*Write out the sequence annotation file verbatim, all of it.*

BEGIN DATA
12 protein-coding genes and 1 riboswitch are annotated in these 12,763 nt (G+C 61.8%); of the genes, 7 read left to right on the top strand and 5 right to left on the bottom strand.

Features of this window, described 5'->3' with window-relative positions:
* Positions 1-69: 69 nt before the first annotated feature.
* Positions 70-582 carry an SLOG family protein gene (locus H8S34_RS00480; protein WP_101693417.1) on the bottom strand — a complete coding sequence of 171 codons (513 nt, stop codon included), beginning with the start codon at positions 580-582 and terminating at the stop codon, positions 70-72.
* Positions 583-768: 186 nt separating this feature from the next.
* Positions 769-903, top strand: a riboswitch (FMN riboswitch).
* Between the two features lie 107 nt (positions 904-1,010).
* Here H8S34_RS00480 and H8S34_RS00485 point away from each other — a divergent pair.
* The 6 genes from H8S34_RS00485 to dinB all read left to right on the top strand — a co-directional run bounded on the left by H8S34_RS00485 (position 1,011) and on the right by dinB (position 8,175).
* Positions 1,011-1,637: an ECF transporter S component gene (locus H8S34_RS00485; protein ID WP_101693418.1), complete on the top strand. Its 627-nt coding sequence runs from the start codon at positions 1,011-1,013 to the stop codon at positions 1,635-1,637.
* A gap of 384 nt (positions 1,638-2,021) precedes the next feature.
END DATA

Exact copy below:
12 protein-coding genes and 1 riboswitch are annotated in these 12,763 nt (G+C 61.8%); of the genes, 7 read left to right on the top strand and 5 right to left on the bottom strand.

Features of this window, described 5'->3' with window-relative positions:
* Positions 1-69: 69 nt before the first annotated feature.
* Positions 70-582 carry an SLOG family protein gene (locus H8S34_RS00480; protein WP_101693417.1) on the bottom strand — a complete coding sequence of 171 codons (513 nt, stop codon included), beginning with the start codon at positions 580-582 and terminating at the stop codon, positions 70-72.
* Positions 583-768: 186 nt separating this feature from the next.
* Positions 769-903, top strand: a riboswitch (FMN riboswitch).
* Between the two features lie 107 nt (positions 904-1,010).
* Here H8S34_RS00480 and H8S34_RS00485 point away from each other — a divergent pair.
* The 6 genes from H8S34_RS00485 to dinB all read left to right on the top strand — a co-directional run bounded on the left by H8S34_RS00485 (position 1,011) and on the right by dinB (position 8,175).
* Positions 1,011-1,637: an ECF transporter S component gene (locus H8S34_RS00485; protein ID WP_101693418.1), complete on the top strand. Its 627-nt coding sequence runs from the start codon at positions 1,011-1,013 to the stop codon at positions 1,635-1,637.
* A gap of 384 nt (positions 1,638-2,021) precedes the next feature.